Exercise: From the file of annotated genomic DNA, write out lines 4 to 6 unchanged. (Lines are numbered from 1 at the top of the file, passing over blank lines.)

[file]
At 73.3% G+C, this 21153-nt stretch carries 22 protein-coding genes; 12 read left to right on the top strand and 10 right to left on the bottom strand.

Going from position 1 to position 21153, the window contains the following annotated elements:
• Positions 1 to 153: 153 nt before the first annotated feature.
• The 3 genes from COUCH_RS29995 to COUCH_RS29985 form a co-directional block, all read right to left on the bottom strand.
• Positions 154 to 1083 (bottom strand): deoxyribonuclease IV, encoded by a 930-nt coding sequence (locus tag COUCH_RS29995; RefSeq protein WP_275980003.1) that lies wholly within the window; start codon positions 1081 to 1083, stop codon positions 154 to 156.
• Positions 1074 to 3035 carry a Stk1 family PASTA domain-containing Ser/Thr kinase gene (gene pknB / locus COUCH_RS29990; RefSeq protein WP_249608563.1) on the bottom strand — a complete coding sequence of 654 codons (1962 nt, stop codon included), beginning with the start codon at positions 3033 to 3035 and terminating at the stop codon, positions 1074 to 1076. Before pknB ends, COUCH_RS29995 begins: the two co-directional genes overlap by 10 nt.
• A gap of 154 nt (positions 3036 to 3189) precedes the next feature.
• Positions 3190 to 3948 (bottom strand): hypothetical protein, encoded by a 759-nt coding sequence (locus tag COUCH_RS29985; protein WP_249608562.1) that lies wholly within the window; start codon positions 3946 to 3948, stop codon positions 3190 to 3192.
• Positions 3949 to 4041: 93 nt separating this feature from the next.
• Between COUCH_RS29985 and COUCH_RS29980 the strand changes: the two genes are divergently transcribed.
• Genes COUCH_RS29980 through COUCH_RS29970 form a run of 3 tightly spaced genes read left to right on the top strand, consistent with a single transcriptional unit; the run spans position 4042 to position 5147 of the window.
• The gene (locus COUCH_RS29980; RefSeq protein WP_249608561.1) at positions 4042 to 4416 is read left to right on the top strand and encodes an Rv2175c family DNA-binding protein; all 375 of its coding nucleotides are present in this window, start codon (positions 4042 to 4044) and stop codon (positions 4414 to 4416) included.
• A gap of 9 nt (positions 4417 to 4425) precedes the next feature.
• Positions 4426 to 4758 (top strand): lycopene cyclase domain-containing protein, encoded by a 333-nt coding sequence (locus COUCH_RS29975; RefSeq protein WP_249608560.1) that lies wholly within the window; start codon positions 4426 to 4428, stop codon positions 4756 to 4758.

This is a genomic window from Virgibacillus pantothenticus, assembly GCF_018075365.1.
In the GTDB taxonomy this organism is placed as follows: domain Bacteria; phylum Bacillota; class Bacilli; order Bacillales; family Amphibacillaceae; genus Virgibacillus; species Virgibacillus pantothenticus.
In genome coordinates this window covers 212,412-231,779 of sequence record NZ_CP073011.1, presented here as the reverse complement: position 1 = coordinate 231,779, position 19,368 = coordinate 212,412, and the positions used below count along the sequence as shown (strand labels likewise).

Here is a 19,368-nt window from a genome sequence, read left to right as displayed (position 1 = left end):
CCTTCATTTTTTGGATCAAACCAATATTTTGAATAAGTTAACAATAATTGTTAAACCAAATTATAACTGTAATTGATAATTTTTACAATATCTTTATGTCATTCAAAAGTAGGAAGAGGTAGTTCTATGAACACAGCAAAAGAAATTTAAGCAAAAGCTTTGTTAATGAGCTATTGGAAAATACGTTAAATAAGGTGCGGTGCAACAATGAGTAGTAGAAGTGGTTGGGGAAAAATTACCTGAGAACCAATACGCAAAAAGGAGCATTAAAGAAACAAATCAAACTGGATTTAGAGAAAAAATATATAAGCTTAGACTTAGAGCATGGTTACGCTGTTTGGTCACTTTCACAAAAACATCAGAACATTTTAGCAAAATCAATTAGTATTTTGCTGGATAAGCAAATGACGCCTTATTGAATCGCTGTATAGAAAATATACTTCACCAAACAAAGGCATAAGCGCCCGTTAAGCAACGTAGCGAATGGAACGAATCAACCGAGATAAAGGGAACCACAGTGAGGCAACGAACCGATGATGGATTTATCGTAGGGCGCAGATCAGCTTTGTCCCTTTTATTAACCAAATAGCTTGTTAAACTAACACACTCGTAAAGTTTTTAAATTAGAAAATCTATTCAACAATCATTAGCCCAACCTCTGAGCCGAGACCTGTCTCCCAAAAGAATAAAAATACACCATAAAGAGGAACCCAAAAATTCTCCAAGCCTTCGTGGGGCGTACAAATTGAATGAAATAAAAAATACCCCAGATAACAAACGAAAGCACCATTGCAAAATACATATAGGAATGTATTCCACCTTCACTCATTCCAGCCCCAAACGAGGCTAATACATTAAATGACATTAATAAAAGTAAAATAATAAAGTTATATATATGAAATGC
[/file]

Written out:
• The 3 genes from COUCH_RS29995 to COUCH_RS29985 form a co-directional block, all read right to left on the bottom strand.
• Positions 154 to 1083 (bottom strand): deoxyribonuclease IV, encoded by a 930-nt coding sequence (locus tag COUCH_RS29995; RefSeq protein WP_275980003.1) that lies wholly within the window; start codon positions 1081 to 1083, stop codon positions 154 to 156.
• Positions 1074 to 3035 carry a Stk1 family PASTA domain-containing Ser/Thr kinase gene (gene pknB / locus COUCH_RS29990; RefSeq protein WP_249608563.1) on the bottom strand — a complete coding sequence of 654 codons (1962 nt, stop codon included), beginning with the start codon at positions 3033 to 3035 and terminating at the stop codon, positions 1074 to 1076. Before pknB ends, COUCH_RS29995 begins: the two co-directional genes overlap by 10 nt.